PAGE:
Lift You
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Lift You

Come With Me to 2016’s Most Famous Literary Fest

Imagine I’m holding hands with a book!

The illustrious Jaipur Literature Festival means different things to different people. For bookworms it opens up a wider spectrum to the literary world, a new excitement. For intellectuals, it gifts opportunity to pick famous brainy heads they wouldn’t normally get to meet.

It is a colorful five day affair with pizza for holiday making families while remaining the hottest selfie spot in Jaipur for everyone under 18.

Not to mention, it also regularly dishes out a fresh batch of inspired, young & hungry writers who go truckling all over the place in desperate search of advice. This 2016, I was one of them.

I was snoozing in bed in Gurgaon, when someone dropped a silent bombshell upon me, informing me that the festival had already begun days ago. Nice of them to slip it in my inbox. They missed my hysterics over the three precious days already past & with them the sessions containing Margaret Atwood, Stephan Fry & Amish Tripathi.

Guilt aside, I harassed my bemused parents into shipping me to Jaipur. I tossed my & mom’s clothes into a handbag, booked 5 am train tickets single handedly (which has got to be some sort of a record for a 13 year old ) & nearly missed the train as our Ola cab came bustling on the dark, early morning road just fifteen minutes before the train left. After two ditched car bookings, my mother indignantly phoned Ola Customer Service & had ‘a word’ with the man on other end. I think she frightened him.

But thanks to her, that I later sat in this zooming train, watching the deep highs & lows of the plains under a sky which grew clearer & bluer every second. Mothers: Even when they’re wrong, they turn out right.

Carrying with us the oddly salty scent of the train, we stepped on the station, to almost instantly find our military rides. By the grace of my father’s rank as a Colonel in the Indian Army & an eminent 25 year career, we could get good rides & lodging on practically any given state in the nation through a network of Army buddies. Now quick as we were in roaring off in the jeep outside the airport, what wasn’t as instant was actually hunting out the Diggi Palace.

Through a haze of bottle-necked roads with surprisingly small buildings but still a lot of ruckus, we wasted over an hour dropping off at the hotel & back. At last we stood at the gates of Diggi Palace.

It was a shade dramatic.

Hundreds of people swirled ahead paying for Entry Passes & fending off hawkers, picking up newspapers even though there would be no time inside to read them. But they’re free, my mother argued over the din. (Note to self: Can Indians resist anything free?)

The festival has come a long way. What started with 14 speakers in 2005, now holds over half a million souls on its grounds. Hailed world wide as the ‘largest literary fest with a brain’, it has even been replicated in other parts of the world but none which similar success. The decorations were breath taking.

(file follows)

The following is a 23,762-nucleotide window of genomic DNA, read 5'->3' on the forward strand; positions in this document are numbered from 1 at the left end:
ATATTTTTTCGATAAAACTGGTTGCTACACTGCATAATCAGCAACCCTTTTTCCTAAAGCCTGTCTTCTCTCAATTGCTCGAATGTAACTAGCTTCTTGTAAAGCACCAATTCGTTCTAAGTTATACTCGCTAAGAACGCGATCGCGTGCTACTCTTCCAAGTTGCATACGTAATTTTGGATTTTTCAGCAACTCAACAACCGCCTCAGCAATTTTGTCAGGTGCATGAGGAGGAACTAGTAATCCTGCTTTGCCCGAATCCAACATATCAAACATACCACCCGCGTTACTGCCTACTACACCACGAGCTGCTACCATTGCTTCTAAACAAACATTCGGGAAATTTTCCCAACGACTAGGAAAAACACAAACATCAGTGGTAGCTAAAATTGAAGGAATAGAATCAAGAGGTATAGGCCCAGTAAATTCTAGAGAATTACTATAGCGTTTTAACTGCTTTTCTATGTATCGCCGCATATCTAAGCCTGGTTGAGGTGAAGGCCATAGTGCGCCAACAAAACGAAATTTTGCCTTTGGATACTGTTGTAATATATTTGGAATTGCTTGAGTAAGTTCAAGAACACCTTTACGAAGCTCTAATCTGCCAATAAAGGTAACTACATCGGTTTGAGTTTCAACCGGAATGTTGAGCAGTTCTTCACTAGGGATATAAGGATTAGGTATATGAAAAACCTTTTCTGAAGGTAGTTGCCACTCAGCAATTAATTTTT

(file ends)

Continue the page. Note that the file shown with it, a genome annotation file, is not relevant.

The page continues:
The sky overhead hung with shimmering, angel-like Rajasthani puppets in strings. Dust rose high on the cobbled road. Jaipur certainly surpassed everything in its preparations this time. But as many would tell you, it would have been more peaceful & meaningful had it been quieter. Everyone has the right to join the Fest, but I’d never really expected such a crowd.

It made me wonder to see so many people, because these weren’t Bollywood stars that were hiding behind those tents. Just books. Everyday authors; silently crusading literary geniuses who probably deserved more recognition than they got. It made me happy to see such excitement for them now.

In one sentence, the Jaipur Lit Fest is 5 days of constant sessions. This time, there were 174 of them. Brainiacs, big wigs, authors, politicians & nerds — call them what you will — all arrive here in a convenient host. As you stumble into the main alley of the grounds, you will be handed a colorful map which proves simply the vastness of the area.

Many would advise you to just come a day early, because it is impossible to navigate the grounds with a human sea swirling about you. And if you lose your mom thrice, like I did, be prepared for a wave of maternal fury.

So let me tell you about the first session of the day, I’m sharing one of my favorite sessions: ‘On Empire.’

Continuing the age-old debate of the British imperialism & the massive sucking of resources from colonies — Congress leader, history nerd & viral Oxford speaker, Shashi Tharoor, questioned whether Britain should pay reparations. British Minister of Parliament, Tristam Hunt took the opposite side. He’s also known to be a considerably learnt historian.

The energy was simply buzzing for the talk. The crowds tried to grasp each man’s articulate yet nebulous points, chuckling at the comic relief occasionally provided by mediator & Tharoor’s old college friend Swapan Dasgupta.

Both politicians rallied back and forth with historical points, the exploits of the British on Indian resources, culture & trade. Tharoor commented on the irony of Indian Constitution nearly replicating the British Parliament system even after independence because ‘that was what we had been taught and conditioned to.’ He also named Nehru as the primary voice of rebellion.